Newcastle hospitals ordered to make significant improvements to care after inspection

The Care Quality Commission has found Newcastle hospitals aren’t providing sufficient care for people with mental health needs, learning disabilities or autism.

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A recent inspection found the RVI and Freeman Hospital are not providing sufficient care to people with mental health needs, learning disabilities or autism.

The Care Quality Commission (CQC) concluded the trust does not have effective processes ensuring people have consented to their treatment.

With too much of a focus on physical health needs, it also found there are significant gaps in patients records for additional needs and reasonable adjustments and staff don’t effectively comply with records stipulated in the Mental Health Act.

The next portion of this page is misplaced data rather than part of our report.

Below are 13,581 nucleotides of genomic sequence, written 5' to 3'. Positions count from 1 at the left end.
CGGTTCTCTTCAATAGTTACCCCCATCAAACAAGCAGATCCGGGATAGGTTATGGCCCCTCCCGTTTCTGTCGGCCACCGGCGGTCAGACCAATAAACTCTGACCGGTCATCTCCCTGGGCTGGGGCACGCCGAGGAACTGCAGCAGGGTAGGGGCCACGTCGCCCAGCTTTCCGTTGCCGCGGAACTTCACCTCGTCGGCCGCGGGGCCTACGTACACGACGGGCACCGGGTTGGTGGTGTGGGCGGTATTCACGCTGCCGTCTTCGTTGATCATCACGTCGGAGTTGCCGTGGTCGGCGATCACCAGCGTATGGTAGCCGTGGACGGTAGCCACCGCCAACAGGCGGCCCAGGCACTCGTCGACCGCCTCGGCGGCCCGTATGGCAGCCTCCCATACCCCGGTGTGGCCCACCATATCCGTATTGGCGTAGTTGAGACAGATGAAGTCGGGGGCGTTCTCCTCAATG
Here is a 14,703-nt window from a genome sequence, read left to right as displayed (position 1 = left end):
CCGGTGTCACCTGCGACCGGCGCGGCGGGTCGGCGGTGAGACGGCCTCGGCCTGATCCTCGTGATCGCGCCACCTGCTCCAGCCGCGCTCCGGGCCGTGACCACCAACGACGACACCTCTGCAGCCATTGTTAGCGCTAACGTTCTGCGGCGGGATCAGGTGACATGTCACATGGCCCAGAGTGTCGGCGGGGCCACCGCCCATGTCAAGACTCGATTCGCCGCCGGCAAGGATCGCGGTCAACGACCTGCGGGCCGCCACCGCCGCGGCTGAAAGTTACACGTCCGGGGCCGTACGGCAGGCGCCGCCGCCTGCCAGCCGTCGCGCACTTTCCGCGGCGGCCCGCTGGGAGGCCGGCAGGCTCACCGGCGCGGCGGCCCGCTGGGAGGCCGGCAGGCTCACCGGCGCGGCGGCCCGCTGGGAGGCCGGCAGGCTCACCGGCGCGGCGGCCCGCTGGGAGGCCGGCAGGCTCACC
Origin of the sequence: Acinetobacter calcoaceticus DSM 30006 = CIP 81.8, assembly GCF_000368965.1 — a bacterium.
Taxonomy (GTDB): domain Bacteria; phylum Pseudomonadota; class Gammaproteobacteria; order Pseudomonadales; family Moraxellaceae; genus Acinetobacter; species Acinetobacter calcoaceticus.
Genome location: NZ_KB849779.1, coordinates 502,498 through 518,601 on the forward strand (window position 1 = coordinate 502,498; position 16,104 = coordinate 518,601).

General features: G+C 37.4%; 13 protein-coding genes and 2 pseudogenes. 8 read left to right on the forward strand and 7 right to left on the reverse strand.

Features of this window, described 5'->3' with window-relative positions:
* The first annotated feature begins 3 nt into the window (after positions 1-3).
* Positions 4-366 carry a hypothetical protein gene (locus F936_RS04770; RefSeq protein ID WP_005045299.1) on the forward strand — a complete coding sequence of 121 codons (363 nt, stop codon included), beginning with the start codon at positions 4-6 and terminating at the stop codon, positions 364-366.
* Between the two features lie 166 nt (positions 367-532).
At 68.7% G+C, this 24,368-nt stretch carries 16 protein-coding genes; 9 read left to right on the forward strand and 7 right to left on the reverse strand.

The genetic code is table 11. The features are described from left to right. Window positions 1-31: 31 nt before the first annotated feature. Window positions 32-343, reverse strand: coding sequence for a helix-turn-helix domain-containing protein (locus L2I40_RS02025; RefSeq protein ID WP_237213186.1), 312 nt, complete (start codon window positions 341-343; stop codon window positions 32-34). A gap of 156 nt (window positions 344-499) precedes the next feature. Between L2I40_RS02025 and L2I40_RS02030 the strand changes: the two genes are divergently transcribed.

However, the report highlights staff’s commitment and compassion when caring for patients with disabilities and mental health needs.

Sarah Dronsfield, CQC deputy director of operations in the north, said: “We found staff working hard under pressure, and having kind and caring interactions with people in the services we visted.

“However, the trust didn’t have effective systems and processes in place to ensure people with mental health need, a learning disability or autistic people received care that met their needs.”

According to the report, the trust’s emergency department failed to complete mental capacity assessments or record decisions made about people who had presented a mental health need.

At times, these patients were prevented from leaving the department.

Sarah continues: “We will continue to monitor the trust and will return to check on the progress to ensure improvements have been made and embedded, so people receive the safe and effective care they have a right to expect.”